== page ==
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Hello Everyone,

Padd here from the UK.

It all started with a desire to fix a Submariner replica I bought off a lucky lucky man in Pisa, Italy while on a European tour.

Next thing I know I'm investigating Submariner replicas and building my own, signed by me, using a Seagull ST2130 movement, adventure watch.

Now I'm hooked, I took inspiration from Marks videos, now I'm happily starting to work on parts of the movement, and have recovered one or two movements where the stem came out, but wouldn't stay back in. I have built a few watches for friends and relations, but now I need to be able to service them when they come back to me.

I also have a couple of movements that run really badly, so I will be practising on those over the winter weekends. Full repair/servicing kit IS my Christmas present.

I really want to get one of those ST2130's, serviced and tweaked by me, doing a -------------------------- on my timegrapher. not a -.'-.'''--,'.'.' (and worse) that they do at the moment.

I wont start to list my watch collection, but it runs from a Casio digital to a Rolex pocket watch with Seikos, Citizens, Omegas and home builds in the mix.

Must do Mark's course, but I'm afraid I may have already learned 60+% of it already.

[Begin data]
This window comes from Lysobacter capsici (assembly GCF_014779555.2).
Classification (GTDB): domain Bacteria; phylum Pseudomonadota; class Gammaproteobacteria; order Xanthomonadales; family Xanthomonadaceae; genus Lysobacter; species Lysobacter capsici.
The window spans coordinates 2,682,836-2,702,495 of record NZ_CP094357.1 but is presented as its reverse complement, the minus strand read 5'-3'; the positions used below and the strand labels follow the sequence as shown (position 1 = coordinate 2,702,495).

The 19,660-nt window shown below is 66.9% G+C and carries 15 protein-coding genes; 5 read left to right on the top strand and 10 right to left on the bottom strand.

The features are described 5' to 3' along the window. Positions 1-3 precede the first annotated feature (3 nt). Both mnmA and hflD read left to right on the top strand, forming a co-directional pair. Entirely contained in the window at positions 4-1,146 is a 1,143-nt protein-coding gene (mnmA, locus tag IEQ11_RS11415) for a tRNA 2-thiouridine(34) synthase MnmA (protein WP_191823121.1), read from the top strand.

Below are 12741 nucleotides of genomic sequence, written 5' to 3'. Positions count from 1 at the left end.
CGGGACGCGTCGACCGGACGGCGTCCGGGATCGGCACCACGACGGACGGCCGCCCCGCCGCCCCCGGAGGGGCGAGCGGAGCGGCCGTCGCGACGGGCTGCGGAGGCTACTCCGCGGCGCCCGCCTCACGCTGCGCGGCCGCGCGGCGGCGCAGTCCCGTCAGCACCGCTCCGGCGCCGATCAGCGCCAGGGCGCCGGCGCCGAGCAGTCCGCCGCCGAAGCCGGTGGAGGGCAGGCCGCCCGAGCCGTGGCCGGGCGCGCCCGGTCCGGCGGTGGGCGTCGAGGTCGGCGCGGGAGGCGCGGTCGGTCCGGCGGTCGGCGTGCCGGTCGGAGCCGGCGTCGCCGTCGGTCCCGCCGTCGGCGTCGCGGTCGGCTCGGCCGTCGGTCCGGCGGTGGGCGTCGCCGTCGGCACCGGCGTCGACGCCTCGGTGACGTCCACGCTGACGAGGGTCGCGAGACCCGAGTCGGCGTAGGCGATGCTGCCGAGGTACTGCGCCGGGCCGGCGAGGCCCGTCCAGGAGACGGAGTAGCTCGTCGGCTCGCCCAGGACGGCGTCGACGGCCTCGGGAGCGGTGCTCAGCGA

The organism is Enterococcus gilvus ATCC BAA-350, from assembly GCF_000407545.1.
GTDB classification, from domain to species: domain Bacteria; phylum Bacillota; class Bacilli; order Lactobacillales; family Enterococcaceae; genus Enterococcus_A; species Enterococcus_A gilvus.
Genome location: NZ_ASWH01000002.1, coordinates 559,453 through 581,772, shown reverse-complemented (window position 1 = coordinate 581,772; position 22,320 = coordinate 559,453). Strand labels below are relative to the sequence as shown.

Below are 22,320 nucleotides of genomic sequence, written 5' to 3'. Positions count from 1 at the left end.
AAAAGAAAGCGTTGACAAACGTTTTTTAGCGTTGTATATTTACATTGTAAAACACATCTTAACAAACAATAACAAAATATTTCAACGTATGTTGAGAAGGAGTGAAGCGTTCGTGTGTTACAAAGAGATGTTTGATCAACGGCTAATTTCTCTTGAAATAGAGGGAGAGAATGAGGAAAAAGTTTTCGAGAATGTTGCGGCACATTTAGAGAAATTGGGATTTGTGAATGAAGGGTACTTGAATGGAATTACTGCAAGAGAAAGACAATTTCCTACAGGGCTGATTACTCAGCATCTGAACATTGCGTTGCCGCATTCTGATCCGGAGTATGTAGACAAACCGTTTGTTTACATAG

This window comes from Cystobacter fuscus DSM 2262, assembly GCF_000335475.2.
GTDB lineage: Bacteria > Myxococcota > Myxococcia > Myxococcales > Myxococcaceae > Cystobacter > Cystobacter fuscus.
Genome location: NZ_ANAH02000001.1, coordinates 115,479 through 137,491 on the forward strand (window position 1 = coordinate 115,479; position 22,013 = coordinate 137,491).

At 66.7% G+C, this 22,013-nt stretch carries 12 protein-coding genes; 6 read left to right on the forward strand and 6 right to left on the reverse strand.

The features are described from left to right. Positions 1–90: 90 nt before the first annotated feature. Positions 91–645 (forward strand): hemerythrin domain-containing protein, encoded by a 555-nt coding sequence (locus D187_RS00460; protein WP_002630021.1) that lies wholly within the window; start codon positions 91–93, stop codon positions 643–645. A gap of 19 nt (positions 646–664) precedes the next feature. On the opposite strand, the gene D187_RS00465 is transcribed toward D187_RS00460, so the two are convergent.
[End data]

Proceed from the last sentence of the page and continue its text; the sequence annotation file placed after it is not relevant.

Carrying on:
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Hi Padd, thanks for the low down it is very interesting. I have never built my own brand watch but I am in touch with a Chinese manufacturer to see if I can get clone components made for those watches that the original makers will Not supply component parts for. It all depends upon the economics. If your Timegrapher shows that poor line then check the ruby pin is Tight and Vertical, and that the  lever, pallet stones and escape wheel are quite free,  clean and working nicely. I have found similar problems in this area. I expect you have a copy of Practical Watch Repairing and if not then it is an excellent idea to get one. I refer to mine often and find the advice therein perfectly sound. For cleaning I use Naphtha and and a U/S cleaner the only special oil I use is Moebius 8000. I sometimes use Pegasus oil and for pocket watches Anchor. I have never has a lubrication problem. For barrels I use a Very Fine Moly mix knocked up for me in a Lab where a friend once worked. I use them all Very Sparingly. I had a nice watch that was running fast presented to me to sort out. A Zenith quite old and the hair spring was stuck up from over oiling some 6 years previously. No doubt the oil started to dry up. A clean, oil and time up cured it nicely. Thanks for the chat and good wishes and kind regards, Mike.

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